Blade Runner 2049

I loved it. That was my feeling walking out of the theater and it remains my feeling after a night of Blade Runner flavored dreams. Blade Runner 2049 is worth the expense of movie tickets and *concessions.

Blade Runner’s greatest strength is sensory nostalgia. It takes the grainy memories of the first movie and explodes them into reality. Every single adolescent conversation about what it means to be human, the value of life and the savage brutality of maintaining those beliefs is played out in a breathtakingly beautiful, monochromatic peacock.

The weakness of Blade Runner is plot. The use of a primary science fiction trope isn’t the problem. That trope exists because it is important and endlessly relevant. The problem is that after 35 years (How did I get old so quickly?), the film is written as a prequel movie. The first movie wasn’t a neat and tiny package with a beginning and end, but it was a complete story. The new Blade Runner feels like closure of the old to setup for the new. If you never saw the original Blade Runner, don’t watch it now. Immerse yourself in the Blade Runner world that they are creating now. If you are a fan of the first movie, you’re going to love the characters, art, music and layers of detail. Blade Runner 2049 is sensual. While it neither validates nor invalidates the questions the original movie wanted audiences asking themselves, it affirms that we still don’t have the answers.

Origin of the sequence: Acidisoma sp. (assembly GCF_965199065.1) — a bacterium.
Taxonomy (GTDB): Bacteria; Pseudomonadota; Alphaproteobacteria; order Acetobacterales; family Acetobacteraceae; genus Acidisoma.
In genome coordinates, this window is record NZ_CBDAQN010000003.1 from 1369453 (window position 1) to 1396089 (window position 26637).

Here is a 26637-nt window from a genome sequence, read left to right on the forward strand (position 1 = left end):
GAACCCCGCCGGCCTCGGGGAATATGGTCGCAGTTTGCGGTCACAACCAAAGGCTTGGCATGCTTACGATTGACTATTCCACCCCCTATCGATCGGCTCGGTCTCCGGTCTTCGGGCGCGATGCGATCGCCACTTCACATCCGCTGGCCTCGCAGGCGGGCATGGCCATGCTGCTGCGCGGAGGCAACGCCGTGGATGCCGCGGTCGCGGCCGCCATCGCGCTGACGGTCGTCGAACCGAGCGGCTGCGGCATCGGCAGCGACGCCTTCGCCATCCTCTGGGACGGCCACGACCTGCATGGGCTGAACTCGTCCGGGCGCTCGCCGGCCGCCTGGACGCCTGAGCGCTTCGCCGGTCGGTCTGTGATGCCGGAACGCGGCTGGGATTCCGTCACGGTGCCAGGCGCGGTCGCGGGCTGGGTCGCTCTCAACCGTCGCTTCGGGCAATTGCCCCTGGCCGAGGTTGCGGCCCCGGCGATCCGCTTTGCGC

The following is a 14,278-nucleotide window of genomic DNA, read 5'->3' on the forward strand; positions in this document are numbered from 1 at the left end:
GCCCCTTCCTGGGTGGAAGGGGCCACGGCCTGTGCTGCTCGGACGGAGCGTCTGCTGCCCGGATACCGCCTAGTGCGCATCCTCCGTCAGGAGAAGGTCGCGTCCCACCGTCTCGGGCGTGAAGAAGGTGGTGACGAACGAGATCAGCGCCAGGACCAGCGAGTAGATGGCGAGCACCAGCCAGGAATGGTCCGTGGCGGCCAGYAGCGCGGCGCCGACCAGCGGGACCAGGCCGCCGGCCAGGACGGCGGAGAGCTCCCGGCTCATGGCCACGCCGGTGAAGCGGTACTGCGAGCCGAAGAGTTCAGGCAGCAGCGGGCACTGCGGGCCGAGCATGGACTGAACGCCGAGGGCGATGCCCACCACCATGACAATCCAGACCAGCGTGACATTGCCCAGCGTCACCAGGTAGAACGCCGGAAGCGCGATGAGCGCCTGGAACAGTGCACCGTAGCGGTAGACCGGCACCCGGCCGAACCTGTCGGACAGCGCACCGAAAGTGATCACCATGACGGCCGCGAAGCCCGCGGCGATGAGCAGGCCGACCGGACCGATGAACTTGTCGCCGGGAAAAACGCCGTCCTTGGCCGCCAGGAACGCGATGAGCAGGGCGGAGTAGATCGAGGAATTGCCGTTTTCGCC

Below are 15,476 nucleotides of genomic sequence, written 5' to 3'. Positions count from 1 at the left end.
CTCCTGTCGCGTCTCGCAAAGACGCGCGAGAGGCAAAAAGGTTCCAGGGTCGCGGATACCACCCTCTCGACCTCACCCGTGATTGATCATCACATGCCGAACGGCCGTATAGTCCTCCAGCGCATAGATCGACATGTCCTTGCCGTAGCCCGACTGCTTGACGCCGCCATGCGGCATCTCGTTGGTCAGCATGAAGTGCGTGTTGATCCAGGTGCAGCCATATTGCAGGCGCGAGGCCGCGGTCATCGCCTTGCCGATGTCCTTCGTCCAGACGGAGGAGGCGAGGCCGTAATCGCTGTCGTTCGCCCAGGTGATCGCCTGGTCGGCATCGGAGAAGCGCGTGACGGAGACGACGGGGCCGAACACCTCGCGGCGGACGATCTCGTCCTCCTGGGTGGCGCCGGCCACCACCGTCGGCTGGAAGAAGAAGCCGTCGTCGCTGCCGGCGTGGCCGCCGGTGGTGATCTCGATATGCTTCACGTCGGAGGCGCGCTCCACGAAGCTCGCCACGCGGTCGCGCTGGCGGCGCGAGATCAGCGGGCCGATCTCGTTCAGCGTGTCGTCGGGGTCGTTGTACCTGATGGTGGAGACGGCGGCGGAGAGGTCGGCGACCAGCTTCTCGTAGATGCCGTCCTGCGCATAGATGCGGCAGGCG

*Always visit the concession stand. Movies are so expensive to produce that ticket sales do little to nothing to help finance movie theaters. Concession purchases pay for the luxury of a neighborhood theater staffed by your community members. No matter how big your home television, there are some movies that should be experienced in a theater. Blade Runner 2049 is one of those movies. Don’t lose that option for future movies by filling your pockets with gas station candy bars. See the movie. Buy the concessions.

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